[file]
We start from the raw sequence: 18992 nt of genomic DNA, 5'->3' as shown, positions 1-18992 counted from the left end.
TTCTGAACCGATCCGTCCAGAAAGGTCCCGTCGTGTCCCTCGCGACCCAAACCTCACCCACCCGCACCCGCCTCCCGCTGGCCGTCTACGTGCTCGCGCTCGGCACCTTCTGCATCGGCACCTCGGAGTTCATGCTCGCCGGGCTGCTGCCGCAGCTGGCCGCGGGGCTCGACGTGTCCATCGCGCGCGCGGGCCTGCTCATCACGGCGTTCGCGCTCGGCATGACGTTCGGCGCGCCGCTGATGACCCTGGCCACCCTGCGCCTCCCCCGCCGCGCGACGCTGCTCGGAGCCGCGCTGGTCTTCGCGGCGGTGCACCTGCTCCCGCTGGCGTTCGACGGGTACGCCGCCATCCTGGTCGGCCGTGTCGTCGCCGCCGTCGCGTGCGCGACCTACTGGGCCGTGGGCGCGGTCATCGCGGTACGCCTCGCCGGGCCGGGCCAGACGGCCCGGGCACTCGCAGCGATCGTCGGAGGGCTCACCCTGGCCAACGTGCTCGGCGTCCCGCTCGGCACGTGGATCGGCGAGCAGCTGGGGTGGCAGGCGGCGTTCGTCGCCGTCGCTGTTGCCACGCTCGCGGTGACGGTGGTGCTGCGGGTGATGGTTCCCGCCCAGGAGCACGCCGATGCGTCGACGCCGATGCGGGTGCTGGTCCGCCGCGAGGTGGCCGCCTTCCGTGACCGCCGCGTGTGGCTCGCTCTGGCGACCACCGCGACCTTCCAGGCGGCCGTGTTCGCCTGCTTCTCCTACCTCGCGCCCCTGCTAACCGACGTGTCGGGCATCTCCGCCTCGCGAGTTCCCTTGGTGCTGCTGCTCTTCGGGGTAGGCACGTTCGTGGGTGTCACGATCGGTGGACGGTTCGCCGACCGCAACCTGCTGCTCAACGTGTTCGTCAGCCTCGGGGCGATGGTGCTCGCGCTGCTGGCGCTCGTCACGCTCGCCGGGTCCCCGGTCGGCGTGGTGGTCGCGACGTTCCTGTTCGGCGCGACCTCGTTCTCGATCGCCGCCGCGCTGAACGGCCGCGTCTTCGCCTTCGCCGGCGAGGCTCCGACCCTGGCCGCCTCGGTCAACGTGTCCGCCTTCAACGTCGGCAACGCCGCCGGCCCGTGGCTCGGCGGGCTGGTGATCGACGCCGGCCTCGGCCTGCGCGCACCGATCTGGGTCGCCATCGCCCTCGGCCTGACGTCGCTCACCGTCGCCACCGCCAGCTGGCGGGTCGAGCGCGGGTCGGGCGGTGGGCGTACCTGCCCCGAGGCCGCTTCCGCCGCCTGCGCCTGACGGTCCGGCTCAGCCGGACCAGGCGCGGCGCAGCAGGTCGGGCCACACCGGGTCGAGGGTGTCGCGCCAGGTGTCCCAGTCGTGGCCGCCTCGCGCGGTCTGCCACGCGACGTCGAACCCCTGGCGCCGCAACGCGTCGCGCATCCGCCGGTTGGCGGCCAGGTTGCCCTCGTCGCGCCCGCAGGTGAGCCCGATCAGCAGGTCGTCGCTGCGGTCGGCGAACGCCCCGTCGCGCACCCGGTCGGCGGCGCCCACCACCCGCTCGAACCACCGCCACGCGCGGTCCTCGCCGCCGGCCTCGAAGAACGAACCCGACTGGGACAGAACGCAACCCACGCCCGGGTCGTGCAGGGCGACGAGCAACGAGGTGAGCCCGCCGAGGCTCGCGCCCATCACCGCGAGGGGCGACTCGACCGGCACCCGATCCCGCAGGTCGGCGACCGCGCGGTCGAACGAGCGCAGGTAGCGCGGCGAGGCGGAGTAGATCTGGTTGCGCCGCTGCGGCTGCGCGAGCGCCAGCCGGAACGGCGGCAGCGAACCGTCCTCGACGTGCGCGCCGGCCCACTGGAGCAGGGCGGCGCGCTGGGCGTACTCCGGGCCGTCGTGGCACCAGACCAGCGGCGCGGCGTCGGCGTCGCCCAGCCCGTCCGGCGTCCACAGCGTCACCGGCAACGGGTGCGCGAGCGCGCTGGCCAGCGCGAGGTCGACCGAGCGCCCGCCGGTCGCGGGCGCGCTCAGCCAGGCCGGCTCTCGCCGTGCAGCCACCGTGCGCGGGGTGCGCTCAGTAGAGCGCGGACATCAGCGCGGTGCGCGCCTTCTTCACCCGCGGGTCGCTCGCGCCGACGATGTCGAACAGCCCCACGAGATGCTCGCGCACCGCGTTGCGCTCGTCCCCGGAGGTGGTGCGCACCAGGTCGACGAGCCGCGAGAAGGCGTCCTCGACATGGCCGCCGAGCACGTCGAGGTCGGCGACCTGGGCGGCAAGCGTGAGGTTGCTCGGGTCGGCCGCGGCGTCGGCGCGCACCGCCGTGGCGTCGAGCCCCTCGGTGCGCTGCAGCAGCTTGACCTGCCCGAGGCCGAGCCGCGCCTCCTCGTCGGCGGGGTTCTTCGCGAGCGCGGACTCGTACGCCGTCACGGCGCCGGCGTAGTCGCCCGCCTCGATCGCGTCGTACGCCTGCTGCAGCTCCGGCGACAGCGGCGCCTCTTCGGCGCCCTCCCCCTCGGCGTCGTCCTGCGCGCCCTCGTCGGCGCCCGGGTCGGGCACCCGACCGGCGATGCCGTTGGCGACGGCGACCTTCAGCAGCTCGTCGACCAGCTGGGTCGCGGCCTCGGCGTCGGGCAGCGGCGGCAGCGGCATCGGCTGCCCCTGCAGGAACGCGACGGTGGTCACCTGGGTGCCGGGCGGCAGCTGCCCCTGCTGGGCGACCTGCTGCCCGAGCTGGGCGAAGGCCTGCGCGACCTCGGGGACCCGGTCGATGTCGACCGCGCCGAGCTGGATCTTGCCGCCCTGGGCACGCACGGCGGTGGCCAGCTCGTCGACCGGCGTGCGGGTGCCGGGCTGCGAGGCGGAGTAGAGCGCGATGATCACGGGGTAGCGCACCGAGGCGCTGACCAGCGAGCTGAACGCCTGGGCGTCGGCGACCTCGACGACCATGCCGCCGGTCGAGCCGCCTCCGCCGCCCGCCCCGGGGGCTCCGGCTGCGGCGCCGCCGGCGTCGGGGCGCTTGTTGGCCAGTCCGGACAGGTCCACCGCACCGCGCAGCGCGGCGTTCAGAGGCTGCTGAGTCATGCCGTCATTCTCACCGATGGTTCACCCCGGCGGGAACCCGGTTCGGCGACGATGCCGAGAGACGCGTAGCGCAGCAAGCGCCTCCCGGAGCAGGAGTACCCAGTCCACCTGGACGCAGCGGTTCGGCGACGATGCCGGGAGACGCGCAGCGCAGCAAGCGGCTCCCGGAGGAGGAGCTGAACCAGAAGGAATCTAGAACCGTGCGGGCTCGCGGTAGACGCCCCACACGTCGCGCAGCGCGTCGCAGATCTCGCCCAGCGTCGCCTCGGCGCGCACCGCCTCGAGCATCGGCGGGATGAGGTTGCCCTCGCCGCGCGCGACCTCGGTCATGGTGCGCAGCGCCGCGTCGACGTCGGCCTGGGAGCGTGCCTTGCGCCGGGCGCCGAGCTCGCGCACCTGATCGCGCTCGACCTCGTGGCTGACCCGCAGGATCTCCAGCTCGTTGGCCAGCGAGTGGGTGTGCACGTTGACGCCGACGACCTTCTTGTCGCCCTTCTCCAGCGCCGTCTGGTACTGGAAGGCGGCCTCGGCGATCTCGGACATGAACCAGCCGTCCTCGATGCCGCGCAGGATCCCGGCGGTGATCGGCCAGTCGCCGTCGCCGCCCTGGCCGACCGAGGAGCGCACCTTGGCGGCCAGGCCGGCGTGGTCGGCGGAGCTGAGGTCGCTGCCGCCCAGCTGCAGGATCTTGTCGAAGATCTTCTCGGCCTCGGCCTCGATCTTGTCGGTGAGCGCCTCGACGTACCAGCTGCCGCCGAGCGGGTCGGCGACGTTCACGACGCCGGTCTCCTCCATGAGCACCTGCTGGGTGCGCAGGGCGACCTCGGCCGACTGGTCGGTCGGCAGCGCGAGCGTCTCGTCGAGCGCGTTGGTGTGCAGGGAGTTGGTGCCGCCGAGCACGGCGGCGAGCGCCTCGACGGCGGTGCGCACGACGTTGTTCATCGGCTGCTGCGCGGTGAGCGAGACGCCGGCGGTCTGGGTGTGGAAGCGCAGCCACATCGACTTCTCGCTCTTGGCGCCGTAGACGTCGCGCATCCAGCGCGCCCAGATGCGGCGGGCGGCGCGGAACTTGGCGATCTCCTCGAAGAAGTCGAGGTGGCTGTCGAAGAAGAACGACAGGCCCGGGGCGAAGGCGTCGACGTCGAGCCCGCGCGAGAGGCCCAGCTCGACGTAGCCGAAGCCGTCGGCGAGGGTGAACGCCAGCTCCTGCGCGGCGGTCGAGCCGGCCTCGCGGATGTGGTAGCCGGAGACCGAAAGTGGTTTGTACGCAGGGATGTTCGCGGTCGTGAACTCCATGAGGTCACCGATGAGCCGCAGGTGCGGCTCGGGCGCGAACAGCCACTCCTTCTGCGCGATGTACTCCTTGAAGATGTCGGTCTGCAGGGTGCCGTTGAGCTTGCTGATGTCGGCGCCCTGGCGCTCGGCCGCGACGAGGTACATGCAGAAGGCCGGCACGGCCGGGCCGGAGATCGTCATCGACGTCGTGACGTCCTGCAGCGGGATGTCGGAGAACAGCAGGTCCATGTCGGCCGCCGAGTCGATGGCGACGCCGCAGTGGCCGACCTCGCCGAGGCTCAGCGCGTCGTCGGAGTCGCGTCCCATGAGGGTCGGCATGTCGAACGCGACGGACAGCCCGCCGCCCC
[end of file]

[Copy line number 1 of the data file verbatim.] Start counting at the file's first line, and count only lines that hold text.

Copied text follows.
We start from the raw sequence: 18992 nt of genomic DNA, 5'->3' as shown, positions 1-18992 counted from the left end.